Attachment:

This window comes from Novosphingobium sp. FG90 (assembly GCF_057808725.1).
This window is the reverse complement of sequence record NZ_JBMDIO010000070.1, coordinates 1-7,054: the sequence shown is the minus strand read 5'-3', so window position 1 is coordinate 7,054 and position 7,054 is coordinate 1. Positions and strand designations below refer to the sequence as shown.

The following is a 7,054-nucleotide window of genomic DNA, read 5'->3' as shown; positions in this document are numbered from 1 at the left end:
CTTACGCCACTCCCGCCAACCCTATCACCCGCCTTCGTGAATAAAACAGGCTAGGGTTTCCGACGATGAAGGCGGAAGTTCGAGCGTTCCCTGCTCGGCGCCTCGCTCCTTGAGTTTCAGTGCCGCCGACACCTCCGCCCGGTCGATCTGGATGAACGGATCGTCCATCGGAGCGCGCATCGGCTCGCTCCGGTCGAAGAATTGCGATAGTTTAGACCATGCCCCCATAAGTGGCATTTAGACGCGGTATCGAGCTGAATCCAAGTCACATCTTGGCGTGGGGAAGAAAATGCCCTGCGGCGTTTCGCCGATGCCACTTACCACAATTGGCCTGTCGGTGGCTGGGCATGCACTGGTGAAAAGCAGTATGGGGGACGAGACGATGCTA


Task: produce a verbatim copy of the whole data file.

This window comes from Novosphingobium sp. FG90 (assembly GCF_057808725.1).
This window is the reverse complement of sequence record NZ_JBMDIO010000070.1, coordinates 1-7,054: the sequence shown is the minus strand read 5'-3', so window position 1 is coordinate 7,054 and position 7,054 is coordinate 1. Positions and strand designations below refer to the sequence as shown.

The following is a 7,054-nucleotide window of genomic DNA, read 5'->3' as shown; positions in this document are numbered from 1 at the left end:
CTTACGCCACTCCCGCCAACCCTATCACCCGCCTTCGTGAATAAAACAGGCTAGGGTTTCCGACGATGAAGGCGGAAGTTCGAGCGTTCCCTGCTCGGCGCCTCGCTCCTTGAGTTTCAGTGCCGCCGACACCTCCGCCCGGTCGATCTGGATGAACGGATCGTCCATCGGAGCGCGCATCGGCTCGCTCCGGTCGAAGAATTGCGATAGTTTAGACCATGCCCCCATAAGTGGCATTTAGACGCGGTATCGAGCTGAATCCAAGTCACATCTTGGCGTGGGGAAGAAAATGCCCTGCGGCGTTTCGCCGATGCCACTTACCACAATTGGCCTGTCGGTGGCTGGGCATGCACTGGTGAAAAGCAGTATGGGGGACGAGACGATGCTA